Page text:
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Album Review

Jarman, most widely known as an essential member of the Art Ensemble of Chicago, recorded numerous projects under his own name, including this relatively mainstream effort for the small Four Star label, featuring an early recorded appearance by the fine pianist Geri Allen. With the late, great bassist Fred Hopkins on hand, several of the pieces take on an Air-ish quality, especially the dreamy "Love Song for a Rainy Monday" with Jarman on bass flute, which is very reminiscent of some of Henry Threadgill's beautiful dirges. Two standards are included, Sidney Bechet's charmingly raffish "Petite Fleur" and Charlie Parker's "Blues for Alice," both performed in a straightforward and heartfelt manner. The closing composition is overtly shakuhachi-influenced (presumably also reflecting Jarman's Buddhist beliefs), with the leader's finely intoned flute wafting over Allen's synthesizer produced koto sounds and Hopkins' deep pluckings. Not necessarily a major effort and certainly not of the revolutionary aspect of his own Song For, Inheritance is still a solid, thoughtful album, and one deserving of a listen by fans of Jarman and the Art Ensemble.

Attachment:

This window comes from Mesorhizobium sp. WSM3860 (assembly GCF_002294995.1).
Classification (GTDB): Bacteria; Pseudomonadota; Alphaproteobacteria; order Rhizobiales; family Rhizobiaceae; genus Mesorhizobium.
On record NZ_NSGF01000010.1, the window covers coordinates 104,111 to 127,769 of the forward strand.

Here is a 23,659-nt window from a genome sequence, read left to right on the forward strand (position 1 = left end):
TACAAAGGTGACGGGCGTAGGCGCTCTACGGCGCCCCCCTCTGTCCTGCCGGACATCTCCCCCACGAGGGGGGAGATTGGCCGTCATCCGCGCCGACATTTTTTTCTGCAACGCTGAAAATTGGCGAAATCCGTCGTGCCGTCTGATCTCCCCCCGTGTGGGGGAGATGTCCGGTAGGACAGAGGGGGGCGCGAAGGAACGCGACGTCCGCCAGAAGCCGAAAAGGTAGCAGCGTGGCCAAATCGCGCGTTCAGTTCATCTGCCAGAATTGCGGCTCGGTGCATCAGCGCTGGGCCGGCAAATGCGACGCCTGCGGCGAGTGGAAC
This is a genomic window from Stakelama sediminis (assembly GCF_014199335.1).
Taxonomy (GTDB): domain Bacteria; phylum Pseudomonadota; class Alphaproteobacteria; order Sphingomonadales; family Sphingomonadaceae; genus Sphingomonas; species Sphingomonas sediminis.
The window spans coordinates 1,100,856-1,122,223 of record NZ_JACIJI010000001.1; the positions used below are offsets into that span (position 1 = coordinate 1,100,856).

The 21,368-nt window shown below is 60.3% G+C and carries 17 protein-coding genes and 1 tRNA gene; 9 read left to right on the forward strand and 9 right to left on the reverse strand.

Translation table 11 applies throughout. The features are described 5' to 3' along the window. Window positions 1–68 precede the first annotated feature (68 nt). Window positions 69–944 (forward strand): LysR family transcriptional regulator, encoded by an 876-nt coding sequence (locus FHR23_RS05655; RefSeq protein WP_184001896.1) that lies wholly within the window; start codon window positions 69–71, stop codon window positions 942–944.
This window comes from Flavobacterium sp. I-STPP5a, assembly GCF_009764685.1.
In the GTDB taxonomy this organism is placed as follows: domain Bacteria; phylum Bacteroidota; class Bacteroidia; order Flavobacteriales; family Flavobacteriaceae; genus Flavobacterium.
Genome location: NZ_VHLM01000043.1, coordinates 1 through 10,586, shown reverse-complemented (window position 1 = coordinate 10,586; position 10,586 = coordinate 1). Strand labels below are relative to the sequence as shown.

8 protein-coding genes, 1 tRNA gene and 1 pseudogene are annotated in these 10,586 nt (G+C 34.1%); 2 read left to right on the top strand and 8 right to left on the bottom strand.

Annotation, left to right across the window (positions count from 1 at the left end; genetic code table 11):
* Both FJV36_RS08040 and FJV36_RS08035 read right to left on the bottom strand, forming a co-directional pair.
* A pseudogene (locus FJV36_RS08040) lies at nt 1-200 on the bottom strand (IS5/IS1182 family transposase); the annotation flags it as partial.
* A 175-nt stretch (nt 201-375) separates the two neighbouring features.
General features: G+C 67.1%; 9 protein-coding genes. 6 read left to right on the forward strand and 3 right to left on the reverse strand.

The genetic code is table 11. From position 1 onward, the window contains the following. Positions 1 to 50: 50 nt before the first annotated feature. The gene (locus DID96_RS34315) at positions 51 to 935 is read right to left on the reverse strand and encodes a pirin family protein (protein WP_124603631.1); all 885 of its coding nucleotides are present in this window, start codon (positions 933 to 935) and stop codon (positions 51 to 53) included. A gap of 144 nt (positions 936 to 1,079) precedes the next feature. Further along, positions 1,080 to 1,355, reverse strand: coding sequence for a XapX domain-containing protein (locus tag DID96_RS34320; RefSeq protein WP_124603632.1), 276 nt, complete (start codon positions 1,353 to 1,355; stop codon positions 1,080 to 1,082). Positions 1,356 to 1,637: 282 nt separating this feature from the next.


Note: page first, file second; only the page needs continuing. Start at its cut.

Born: 14 September 1937 in Pine Bluff, AR

Genre: Jazz

Years Active: '60s, '70s, '80s, '90s

Jarman was not so accomplished a saxophonist as his reed-playing partner in the Art Ensemble of Chicago, Roscoe Mitchell. But Jarman's sense of color was fine, his blunt-edged improvisations projected an emotionally immediacy of their own, and his interest in poetry and theatre informed the band's live performances. While attending high school in Chicago in the early '50s, Jarman took up the drums under the tutelage of the famous music teacher Walter Dyett. He switched to saxophone and clarinet while...
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